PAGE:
Kelly Anundson won his third career World Grappling medal with a silver in the No-Gi Absolute division. Here he battles Juan Francisco Espino of Spain in the finals. Robbert Wijtman photo
BELGRADE, Serbia -- Three U.S. Grapplers won medals on the second day of the FILA Grappling World Championships on Friday.
Capturing silver medals were Kelly Anundson (Coral Springs, Fla./American Top Team) in the Absolute division of the No-Gi competition and Travis Conley (Lee's Summit, Mo./KCBJJ) at 90 kg/198 lbs. in the Gi competition.
Anundson won three straight bouts to reach the finals. He scored submission victories over Michele Verginelli of Italy and Karim Mosbah of France. In the semifinals, he defeated 2010 World silver medalist Eddy Bengtsson of Sweden, 3-1. Bengtsson was an Olympian and Junior World medalist in Greco-Roman wrestling before starting his Grappling career.
In the championship finals, Anundson lost a controversial 0-1 decision to Juan Francisco Espino of Spain.
The match was scoreless until about 30 seconds left, when Espino scored a takedown for a point. Anundson claimed that Espino had grabbed his boardshorts while executing the attack. When the U.S. coaches became aware of this, they attempted to protest the move, but was told the protest was done too late. Anundson was unable to score in the closing seconds.
It was Anundson's third career World finals match. Anundson was a 2009 World champion in two weight classes, winning both the 120 kg/264.5 lbs. division and the Absolute division.
"Kelly was the class of his division. He fought like a World champion. He got an extremely questionable call from the referee which cost him the finals match. I would have loved to see him go a two-out-of-three with his opponent" said U.S. coach Sheldon Marr.
Conley, competing in his first Grappling World Championships, opened with a huge win, defeating 2010 Gi World champion Takanori Kuno of Japan, 5-4. He won his semifinals match by submission over Mladen Jokmanovic of Montenegro.
In the championship finals, Conley lost to Piotr Baginski of Poland, 1-2. The score was tied at 1-1 when Conley was called for a one-point penalty while attempting a scoring maneuver.
In Grappling, if you lose a video protest, the penalty is five points. Conley chose not to protest the illegal move call, hoping to score in the closing seconds, which he was unable to do.
"It was Travis' first time on the U.S. Grappling Team. We saw him beat last year's World Champion in the first match and he went on to win the silver medal. He did a fantastic job" said Marr.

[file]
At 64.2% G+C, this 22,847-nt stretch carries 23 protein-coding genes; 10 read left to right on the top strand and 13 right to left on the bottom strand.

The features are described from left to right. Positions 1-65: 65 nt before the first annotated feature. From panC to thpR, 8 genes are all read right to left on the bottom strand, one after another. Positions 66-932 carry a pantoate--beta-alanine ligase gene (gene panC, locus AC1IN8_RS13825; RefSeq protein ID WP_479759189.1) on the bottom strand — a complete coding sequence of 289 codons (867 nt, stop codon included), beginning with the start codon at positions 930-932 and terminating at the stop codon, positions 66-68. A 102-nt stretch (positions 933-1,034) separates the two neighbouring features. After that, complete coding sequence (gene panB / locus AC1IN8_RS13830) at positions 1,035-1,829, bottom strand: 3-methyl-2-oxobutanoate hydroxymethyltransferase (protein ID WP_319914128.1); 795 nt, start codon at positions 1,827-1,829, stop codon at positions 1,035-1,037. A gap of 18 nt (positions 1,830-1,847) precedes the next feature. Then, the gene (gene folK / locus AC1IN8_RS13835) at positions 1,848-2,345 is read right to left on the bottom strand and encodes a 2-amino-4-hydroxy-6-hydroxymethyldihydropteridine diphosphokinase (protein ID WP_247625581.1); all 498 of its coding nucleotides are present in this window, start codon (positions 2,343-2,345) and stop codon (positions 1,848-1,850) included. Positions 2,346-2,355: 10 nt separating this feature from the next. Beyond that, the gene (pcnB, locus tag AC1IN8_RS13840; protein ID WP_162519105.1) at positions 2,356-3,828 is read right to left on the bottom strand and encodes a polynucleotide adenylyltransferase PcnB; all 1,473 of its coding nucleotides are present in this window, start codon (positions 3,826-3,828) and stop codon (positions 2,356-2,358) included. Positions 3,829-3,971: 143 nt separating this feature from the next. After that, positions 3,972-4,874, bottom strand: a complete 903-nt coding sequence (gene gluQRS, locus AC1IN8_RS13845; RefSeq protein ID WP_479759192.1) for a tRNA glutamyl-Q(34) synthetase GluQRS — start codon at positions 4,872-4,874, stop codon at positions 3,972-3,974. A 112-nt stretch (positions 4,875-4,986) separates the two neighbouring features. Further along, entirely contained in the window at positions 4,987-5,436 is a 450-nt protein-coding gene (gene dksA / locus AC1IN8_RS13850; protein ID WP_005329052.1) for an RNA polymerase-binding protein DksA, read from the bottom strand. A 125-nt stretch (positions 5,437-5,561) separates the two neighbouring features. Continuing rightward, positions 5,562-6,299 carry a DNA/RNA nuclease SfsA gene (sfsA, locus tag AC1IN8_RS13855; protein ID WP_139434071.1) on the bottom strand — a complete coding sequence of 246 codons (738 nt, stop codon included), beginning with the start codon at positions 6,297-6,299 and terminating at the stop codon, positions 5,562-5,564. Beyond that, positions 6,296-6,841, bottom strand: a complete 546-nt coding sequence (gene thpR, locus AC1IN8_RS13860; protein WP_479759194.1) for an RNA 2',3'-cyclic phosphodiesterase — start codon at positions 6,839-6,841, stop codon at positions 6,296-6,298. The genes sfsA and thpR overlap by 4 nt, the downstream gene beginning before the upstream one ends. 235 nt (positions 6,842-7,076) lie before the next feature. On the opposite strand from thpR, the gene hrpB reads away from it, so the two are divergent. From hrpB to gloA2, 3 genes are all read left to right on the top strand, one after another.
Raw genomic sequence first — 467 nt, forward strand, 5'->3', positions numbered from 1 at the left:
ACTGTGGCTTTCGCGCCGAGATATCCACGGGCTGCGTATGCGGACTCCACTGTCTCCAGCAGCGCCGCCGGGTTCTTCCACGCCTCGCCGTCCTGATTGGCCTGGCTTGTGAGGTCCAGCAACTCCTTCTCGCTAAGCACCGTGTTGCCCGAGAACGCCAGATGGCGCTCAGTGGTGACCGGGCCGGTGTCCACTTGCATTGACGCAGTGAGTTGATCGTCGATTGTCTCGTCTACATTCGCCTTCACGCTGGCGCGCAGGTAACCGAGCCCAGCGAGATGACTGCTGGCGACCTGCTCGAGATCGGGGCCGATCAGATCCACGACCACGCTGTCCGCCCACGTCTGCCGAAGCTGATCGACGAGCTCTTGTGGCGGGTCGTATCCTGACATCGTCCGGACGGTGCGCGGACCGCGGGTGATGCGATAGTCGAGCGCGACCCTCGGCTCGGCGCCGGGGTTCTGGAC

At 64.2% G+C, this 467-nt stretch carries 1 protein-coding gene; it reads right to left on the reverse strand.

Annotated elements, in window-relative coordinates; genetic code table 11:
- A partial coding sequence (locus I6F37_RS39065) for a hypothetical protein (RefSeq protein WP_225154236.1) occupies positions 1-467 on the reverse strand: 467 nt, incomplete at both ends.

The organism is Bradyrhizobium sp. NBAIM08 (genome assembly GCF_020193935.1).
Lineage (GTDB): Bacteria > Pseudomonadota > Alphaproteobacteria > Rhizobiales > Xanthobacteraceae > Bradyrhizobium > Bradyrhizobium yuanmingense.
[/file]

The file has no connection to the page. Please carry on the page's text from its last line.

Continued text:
Claiming a bronze medal in the No-Gi Absolute division was Mike Kelly (Hebron, Ill. /Old School Wrestling).
Kelly opened with a submission victory over Alex Sung of Canada. In his next match, he lost to eventual champion Juan Francisco Espino of Spain, 1-6. Kelly was pulled back into the repechage rounds, where he won three straight bouts to capture the bronze medal.
Kelly competed at 90 kg/198 lbs. in No-Gi on Thursday, but did not win a medal.
It was Kelly's third career Grappling World Championships bronze medal. Kelly won a bronze medal at 76 kg/165 lbs. in No-Gi at the 2010 World Championships and a bronze medal at 74 kg/163 lbs. in No-Gi at the 2009 World Championships.
"I love coaching Mike Kelly" said Marr. "This is his fifth time on the U.S. team for Grappling and this is his third World medal. He has still got it."
Competing on Friday but falling short of the medal rounds were Shane Cross (Denver, Colo./Grappler`s Edge) in the No-Gi Absolute and Tom LeCuyer (Plano, Ill.,/Torres Martial Arts) at 75 kg/165 lbs. in the Gi competition.
Cross won his first two matches before being eliminated by Bengtsson in the third round. LeCuyer, competing up a weight class, was injured in his opening bout, but finished the match in a loss to Ermis Dimitropoulos of Greece.
The United States placed a strong third as a team in the No-Gi competition, finishing behind champion Poland and runner-up Sweden.
The No-Gi team standings combine both men and women entries, and the USA had only one woman participating, without an entry in five women's weight classes.
"We were right behind Sweden, and Poland was about 50 points ahead of us. Poland won most of the women's divisions and had a men's champion. Our team fought real hard and represented our nation well, in spite of the challenges we faced" said Marr.
The Gi-Grappling competition concludes on Saturday with the Absolute division. The USA will have no entries in this weight class.
2011 U.S GRAPPLING WORLD CHAMPIONSHIPS
At Belgrade, Serbia, Sept. 20
Men's No-Gi results
Gold - Juan Francisco Espino (Spain)
Silver - Kelly Anundson (USA)
Bronze - Mike Kelly (USA)
Bronze - Eddy Bengtsson (Sweden)
Team Trophies for No-Gi Grappling
1st - Poland
2nd - Sweden
3rd - United States
U.S. Men's No-Gi results
Absolute - Kelly Anundson, Coral Springs, Fla. (American Top Team), 2nd
WIN Michele Verginelli (Italy), submission
WIN Karim Mosbah (France), submission
WIN Eddy Bengtsson (Sweden), 3-1
LOSS Juan Francisco Espino (Spain), 0-1
Absolute - Michael Kelly, Hebron, Ill. (Old School Wrestling), 3rd
WIN Alex Sung (Canada), submission
LOSS Juan Francisco Espino (Spain), 1-6
WIN S. Jorvovic (Serbia), dec.
WIN Bruno Ivan Tommasetti (Italy), inj. dft.
WIN Brice Willis (Canada), inj. dft
Absolute - Shane Cross, Denver, Colo. (Grappler's Edge), did not medal
WIN Kuprichenkov (Russia), 5-2
WIN Mladenovic (Serbia), 5-0
LOSS Eddy Bengtsson (Sweden), submission
Men and Women's Gi medalists not currently available
U.S. Men's Gi results
75 kg/165 lbs. - Tom LeCuyer, Plano, Ill., (Torres Martial Arts), did not medal
LOSS Ermis Dimitropoulos (Greece), 3-7
90 kg/198 lbs. - Travis Conley, Lee's Summit, Mo. (KCBJJ), 2nd
WIN Takanori Kuno (Japan), 5-4
WIN Mladen Jokmanovic (Montenegro), submission
LOSS Piotr Baginski (Poland), 1-2